While some may be quick to criticize the deck’s ability to simply “spin its tires,” or just draw cards and functionally do nothing but continue to draw cards, the fact of the matter is that Tutelage is a card that most players are unable to interact with at all. Just by playing Magic and casting these spells, you are able to kill completely “hands off.” Treasure Cruise is the biggest offender in power level for the deck, as you are frequently able to cast it for three mana or less at speeds that got it banned in Modern due to Magmatic Insight and Tormenting Voice.

One of the biggest advantages to playing the deck is how consistent it is. U/R Tutelage plays one of the highest land counts in Standard, but doesn’t actually need many to operate. The rest of the deck is a pile of cheap velocity spells, light interaction, the best card in Magic Origins, and your three-mana win condition. As a result, you don’t mulligan often as you will frequently have enough lands to operate in any given hand while having “pitch-velocity” spells to discard the extra lands and ensure you do not flood.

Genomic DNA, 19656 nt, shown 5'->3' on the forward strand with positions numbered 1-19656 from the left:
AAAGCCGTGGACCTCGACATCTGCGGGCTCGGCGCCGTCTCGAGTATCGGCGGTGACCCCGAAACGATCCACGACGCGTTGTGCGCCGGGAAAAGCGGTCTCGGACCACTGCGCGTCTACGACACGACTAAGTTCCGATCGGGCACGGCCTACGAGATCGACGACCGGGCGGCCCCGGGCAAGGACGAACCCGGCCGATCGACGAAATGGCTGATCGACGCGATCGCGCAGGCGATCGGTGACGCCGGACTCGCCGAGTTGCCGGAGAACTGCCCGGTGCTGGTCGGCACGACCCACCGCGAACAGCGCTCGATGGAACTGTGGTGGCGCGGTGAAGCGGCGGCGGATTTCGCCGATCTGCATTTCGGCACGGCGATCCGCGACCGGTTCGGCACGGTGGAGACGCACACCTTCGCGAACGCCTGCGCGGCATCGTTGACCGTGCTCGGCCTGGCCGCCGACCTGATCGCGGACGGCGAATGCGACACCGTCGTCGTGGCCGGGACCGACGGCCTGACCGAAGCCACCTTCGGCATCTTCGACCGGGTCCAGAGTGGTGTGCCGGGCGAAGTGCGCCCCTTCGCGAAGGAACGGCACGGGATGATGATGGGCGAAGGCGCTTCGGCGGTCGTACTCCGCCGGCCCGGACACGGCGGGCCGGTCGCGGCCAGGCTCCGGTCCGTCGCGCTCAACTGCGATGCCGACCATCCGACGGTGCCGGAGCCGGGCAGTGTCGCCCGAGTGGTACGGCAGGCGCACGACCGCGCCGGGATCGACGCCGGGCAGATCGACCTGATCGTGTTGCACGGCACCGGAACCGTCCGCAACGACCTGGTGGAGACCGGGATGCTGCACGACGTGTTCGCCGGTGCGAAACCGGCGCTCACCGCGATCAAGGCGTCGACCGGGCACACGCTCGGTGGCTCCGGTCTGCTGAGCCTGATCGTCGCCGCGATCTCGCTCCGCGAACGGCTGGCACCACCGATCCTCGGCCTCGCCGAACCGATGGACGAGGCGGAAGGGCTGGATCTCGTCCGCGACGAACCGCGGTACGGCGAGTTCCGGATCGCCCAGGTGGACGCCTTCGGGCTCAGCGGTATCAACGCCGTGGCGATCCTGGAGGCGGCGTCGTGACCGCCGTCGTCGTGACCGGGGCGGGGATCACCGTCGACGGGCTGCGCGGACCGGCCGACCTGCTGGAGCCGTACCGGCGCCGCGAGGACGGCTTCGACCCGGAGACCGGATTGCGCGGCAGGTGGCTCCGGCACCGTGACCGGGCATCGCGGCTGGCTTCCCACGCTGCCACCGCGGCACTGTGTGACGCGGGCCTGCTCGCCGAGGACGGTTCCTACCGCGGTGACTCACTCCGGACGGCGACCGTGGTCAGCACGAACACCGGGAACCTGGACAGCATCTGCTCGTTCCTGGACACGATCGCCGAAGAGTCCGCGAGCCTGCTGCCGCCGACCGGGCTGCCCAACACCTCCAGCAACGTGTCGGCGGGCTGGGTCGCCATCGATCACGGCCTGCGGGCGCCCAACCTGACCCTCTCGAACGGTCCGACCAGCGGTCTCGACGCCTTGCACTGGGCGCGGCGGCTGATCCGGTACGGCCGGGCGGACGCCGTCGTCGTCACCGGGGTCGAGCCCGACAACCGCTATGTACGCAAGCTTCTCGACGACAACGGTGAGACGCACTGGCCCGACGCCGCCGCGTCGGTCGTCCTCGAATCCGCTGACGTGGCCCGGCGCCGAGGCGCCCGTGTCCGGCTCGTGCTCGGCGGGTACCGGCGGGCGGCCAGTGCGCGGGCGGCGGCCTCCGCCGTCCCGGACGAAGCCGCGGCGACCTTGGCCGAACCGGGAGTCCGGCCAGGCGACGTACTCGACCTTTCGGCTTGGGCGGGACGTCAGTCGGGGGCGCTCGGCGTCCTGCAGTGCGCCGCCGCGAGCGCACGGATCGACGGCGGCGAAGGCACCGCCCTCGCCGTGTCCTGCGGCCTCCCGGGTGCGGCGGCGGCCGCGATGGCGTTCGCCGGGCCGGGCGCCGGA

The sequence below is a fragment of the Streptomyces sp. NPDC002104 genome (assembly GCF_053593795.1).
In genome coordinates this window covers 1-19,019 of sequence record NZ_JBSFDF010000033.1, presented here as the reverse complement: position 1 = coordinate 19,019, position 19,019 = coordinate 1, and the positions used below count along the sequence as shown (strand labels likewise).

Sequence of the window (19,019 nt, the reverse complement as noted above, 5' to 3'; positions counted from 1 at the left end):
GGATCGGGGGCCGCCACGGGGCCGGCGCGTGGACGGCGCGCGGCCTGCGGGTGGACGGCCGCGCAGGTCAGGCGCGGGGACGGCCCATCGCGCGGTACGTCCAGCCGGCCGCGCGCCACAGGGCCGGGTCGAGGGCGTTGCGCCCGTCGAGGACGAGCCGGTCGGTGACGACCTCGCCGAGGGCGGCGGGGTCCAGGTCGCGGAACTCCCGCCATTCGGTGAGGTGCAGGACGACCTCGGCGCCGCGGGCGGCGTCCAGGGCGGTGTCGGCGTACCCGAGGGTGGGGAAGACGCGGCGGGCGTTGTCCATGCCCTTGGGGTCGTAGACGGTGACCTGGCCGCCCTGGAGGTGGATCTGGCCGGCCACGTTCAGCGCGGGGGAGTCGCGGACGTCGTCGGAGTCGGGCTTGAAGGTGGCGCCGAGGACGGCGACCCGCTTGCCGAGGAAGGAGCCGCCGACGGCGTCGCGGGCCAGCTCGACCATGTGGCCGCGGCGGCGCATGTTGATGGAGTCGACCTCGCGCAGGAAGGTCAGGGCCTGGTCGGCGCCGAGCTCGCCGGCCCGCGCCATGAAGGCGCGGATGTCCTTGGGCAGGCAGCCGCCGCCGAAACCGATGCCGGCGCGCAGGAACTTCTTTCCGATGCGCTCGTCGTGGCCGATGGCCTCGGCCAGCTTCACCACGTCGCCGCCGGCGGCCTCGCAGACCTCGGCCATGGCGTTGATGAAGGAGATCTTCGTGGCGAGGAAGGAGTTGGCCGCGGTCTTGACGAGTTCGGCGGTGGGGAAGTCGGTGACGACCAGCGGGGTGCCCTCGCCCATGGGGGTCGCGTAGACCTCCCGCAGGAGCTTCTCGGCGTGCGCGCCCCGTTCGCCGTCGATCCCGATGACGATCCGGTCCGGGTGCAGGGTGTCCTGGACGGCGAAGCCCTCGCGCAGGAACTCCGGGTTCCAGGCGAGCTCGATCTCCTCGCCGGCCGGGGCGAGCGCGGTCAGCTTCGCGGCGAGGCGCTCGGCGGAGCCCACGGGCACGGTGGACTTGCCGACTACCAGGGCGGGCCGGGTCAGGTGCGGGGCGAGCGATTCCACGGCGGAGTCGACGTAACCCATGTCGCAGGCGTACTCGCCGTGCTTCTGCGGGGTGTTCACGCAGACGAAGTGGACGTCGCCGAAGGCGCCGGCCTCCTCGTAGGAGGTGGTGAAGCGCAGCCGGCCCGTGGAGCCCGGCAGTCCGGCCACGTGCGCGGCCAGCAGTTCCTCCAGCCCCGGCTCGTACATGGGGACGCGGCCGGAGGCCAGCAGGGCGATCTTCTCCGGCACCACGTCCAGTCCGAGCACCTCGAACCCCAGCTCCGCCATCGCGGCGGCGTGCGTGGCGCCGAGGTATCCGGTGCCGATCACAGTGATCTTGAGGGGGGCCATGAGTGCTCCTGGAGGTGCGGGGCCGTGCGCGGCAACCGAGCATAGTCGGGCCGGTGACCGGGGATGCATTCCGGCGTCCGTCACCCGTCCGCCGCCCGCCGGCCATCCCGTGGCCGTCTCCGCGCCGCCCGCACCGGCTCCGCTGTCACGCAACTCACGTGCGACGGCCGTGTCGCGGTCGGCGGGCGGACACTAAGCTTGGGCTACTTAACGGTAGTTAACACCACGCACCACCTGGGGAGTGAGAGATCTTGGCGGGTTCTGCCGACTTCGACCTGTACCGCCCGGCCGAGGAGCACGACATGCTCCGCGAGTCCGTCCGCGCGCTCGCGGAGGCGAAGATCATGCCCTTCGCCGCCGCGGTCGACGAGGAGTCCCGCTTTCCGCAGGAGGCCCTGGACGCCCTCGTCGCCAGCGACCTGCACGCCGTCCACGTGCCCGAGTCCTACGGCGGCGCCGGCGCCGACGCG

In my brief interview with Marshall Sutcliffe at the end of the tournament, I alluded to the fact that the deck may have been better-positioned for GP San Diego as a result of the lack of the mulligan rule that was present at the Pro Tour. U/R Tutelage is remarkably bad at leveraging the rule because it doesn’t actually mulligan that much, especially compared to more aggressive and synergy-based decks. Further, it is also a deck that opponents are incentivized to mulligan against due to how many dead cards they are likely to have, especially in the first game. While I occasionally played against opponents who stumbled or had lackluster draws, I rarely hiccupped.

Can The Deck Beat X/Y/Z?